The Sumatran tiger is awesome. One of the most beautiful creatures in the world, and there are less than 400 left in the wild.
To give you an idea of how fast this creature is being wiped out, I remember only a couple of years ago writing that there were only 500 Sumatran tigers left.
The Sumatran tiger is being killed by poachers to a certain degree, but the much bigger problem lies in the cereal you eat and those shitty little processed snacks that just make us all fatter. No kidding, these tigers live in an Indonesian jungle that just happens to be the same area being deforested to grow palm oil plantations.
[Sumatran tiger caught in a snare near a palm oil plantation. It sadly died. Image courtesy of Greenpeace.]
The palm oil from these plantations, the same ones that are wiping out the last of the Sumatran tigers, is being used by cereal-maker Kellogg to make cheap snack foods in China.
The irony of Kellogg's mascot Tony the tiger looking a lot like a Sumatran tiger is not lost on the advocacy group Sum of Us, who has launched a campaign this week that's going totally viral online. Thousands of people are signing a petition and publicly speaking out via social media against Kelloggs and their role in killing off the last the of the Sumatran tigers.
All in the name of cheap, packaged and processed garbage food to flood the Chinese marketplace. Other companies used to use this palm oil that was killing tigers, like Kentucky Fried Chicken, but they came to their senses earlier this year after a massive outcry from the marketplace (which is you by the way).
Three cheetah cubs, born in November 2004, lean against their mother during a preview showing at the National Zoo in February 2005 in Washington D.C. Today there are just 12,400 cheetahs remaining in the wild, with the biggest population, totaling 2,500 living in Namibia.
A baby Black Rhinoceros stands in front of its mother in an enclosure at Tokyo's Ueno Zoo in June 2009. The Black Rhinoceros is a critically endangered species, according to the International Rhino Foundation there are less than 5,000 surviving in the world.
An orangutan infant at Ragunan Zoo in Jakarta, Indonesia, on February 15, 2007. Orangutans are threatened by deforestation and hunting. Click here for more orangutan photos.
A baby joey koala at Sydney's Wildlife World. Though koalas are Australia's most iconic and adored marsupials, they are under threat due to a shortage of suitable habitat from mass land clearance.
A 15-year-old female mountain gorilla holds her five month old son at the Kahuzi Biega Nature Park in Democratic Republic of Congo in May 2004. Only 700 mountain gorillas are left in the world, and over half live in central Africa.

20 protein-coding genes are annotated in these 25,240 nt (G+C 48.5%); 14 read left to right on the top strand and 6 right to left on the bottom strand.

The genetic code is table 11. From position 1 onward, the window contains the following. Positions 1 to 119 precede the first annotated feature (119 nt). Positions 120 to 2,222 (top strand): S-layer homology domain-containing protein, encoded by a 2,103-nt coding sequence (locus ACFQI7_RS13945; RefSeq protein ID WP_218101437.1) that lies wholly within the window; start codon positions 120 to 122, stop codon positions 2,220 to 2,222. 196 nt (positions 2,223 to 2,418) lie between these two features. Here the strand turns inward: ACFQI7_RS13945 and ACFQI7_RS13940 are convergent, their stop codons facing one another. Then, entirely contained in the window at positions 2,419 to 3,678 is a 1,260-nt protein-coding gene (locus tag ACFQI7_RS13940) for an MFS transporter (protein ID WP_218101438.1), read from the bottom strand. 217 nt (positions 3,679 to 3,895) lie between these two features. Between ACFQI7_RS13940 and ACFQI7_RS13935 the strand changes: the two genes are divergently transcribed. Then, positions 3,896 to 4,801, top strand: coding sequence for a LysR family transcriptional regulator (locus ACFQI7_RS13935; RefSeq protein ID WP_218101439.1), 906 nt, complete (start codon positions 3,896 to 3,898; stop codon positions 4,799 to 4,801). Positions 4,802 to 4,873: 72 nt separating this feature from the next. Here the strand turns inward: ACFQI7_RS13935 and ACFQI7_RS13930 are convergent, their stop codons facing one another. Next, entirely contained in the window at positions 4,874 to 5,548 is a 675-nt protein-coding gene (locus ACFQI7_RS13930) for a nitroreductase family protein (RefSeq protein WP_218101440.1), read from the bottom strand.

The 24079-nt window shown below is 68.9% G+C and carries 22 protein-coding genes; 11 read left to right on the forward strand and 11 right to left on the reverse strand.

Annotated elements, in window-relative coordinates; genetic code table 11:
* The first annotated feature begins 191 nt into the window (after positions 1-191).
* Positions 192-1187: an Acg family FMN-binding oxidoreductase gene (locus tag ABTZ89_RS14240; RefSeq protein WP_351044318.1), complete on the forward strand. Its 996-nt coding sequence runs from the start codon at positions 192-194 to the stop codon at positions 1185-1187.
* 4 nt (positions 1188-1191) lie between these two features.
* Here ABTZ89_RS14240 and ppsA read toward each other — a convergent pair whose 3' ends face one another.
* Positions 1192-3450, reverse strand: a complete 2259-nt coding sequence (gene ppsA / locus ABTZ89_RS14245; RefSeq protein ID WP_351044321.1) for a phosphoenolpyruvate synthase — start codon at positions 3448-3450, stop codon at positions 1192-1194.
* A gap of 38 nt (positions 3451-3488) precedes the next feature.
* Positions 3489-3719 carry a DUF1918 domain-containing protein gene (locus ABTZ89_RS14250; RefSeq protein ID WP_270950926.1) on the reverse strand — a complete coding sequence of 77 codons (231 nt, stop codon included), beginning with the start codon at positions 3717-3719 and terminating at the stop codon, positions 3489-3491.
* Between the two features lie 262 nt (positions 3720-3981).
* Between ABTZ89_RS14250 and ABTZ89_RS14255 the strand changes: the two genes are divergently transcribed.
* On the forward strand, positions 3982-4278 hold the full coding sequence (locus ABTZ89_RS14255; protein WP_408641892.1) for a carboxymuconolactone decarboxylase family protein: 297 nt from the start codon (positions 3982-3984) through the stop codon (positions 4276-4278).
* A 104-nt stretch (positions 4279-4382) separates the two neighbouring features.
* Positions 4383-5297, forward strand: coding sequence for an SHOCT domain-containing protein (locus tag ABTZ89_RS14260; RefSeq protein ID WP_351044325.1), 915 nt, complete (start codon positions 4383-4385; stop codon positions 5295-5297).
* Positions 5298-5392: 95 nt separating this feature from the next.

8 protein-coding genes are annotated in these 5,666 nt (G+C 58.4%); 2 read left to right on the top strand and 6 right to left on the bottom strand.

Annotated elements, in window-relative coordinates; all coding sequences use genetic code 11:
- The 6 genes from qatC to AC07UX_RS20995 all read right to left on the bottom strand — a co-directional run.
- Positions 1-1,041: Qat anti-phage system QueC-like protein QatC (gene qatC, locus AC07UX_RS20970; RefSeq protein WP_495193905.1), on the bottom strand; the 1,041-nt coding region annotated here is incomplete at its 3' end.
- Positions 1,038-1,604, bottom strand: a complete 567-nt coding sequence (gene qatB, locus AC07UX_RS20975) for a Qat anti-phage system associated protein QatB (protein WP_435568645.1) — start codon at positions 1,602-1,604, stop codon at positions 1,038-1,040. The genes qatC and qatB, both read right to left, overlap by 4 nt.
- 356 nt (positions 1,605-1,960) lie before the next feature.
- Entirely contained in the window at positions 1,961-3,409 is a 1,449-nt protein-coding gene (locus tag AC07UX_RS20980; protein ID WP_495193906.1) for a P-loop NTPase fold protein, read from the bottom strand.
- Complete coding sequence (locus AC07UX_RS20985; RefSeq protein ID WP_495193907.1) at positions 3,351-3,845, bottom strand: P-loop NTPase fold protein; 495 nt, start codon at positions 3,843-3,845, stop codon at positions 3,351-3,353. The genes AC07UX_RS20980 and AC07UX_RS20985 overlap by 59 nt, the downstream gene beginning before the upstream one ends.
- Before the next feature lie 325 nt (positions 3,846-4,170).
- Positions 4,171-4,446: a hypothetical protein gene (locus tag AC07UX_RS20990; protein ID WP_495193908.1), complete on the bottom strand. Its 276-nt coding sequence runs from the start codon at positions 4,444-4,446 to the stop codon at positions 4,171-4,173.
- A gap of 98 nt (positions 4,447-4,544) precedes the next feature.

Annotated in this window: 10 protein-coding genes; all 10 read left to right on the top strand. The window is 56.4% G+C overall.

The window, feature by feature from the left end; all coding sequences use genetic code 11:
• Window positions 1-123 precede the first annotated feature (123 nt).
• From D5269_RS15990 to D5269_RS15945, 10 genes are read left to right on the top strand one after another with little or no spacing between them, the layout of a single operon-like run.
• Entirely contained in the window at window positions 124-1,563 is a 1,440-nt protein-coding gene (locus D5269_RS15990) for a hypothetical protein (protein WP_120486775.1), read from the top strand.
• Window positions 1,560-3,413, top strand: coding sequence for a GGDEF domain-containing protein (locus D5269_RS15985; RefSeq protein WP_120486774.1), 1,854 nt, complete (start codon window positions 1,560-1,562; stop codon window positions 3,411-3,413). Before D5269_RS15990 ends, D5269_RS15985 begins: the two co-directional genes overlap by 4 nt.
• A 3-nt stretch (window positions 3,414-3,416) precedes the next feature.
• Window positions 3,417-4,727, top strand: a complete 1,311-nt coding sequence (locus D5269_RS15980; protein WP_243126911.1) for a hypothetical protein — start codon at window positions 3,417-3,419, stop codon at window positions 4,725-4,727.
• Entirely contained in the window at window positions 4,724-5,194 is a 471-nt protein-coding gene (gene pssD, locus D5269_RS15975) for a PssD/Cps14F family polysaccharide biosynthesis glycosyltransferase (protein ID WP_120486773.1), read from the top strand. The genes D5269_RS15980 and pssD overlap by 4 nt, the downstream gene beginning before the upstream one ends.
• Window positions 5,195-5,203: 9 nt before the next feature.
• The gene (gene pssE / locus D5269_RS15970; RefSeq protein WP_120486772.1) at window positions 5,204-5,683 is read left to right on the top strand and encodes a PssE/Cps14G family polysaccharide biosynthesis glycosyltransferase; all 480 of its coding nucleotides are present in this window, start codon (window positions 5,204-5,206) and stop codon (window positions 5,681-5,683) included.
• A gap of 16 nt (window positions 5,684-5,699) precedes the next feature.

A group of African penguins gather near a pond at a conservation site in Cape Town, South Africa. Birdlife International say the African penguin is edging closer to extinction.
A Trio of 45 day-old Bengal white tiger cubs were born in December 2007 At the Buenos Aires Zoo. With only 240 white tigers living in the world, their birth gave a boost to the animals' endangered population.
A pair of black bears sit at a zoo in Kwacheon, South Korea in November 2001. Black bears have been on the endangered species list since 2007.
A newly born Madagascar Lemur, an endangered species, at Besancon Zoo in France. There are only 17 living in captivity worldwide.
Two-month-old twin Red Panda cubs make their debut at Taronga Zoo in March 2007 in Sydney, Australia. The cubs were born out of an international breeding program for endangered species.
China's panda is one of the world's most beloved but endangered animals. Lin Hui, a female Panda- on a ten-year loan from China - eats bamboo at Chiang Mai Zoo in Thailand in Sept 2005. Captive pandas are notoriously poor breeders.
The Sydney's Taronga Zoo is home for this bright orange male infant monkey. This South East Asian monkey is highly endangered.
A grey-bellied Night Monkey born in captivity climbs onto his mother's arms at the Santa Fe Zoo, in Medellin, Colombia. The Night Monkey is an endangered species.
A six-month-old male Sumatran tiger cub rests under his mother careful watch at the National Zoo in Washington in October 2004. Sumatran tigers are endangered; fewer than 500 are believed to exist in the wild and 210 animals live in zoos around the world.
A baby elephant is pictured at the Singapore Zoo on Friday, Dec. 10, 2010. Many elephants are threatened by habitat loss and listed as endangered on the IUCN Red List.
A sow polar bear rests with her cubs on the pack ice in the Beaufort Sea in Alaska. In 2008, the U.S. government described polar bears as threatened under the Endangered Species Act. Due to dangerous declines in ice habit, polar bears are at risk of becoming endangered.
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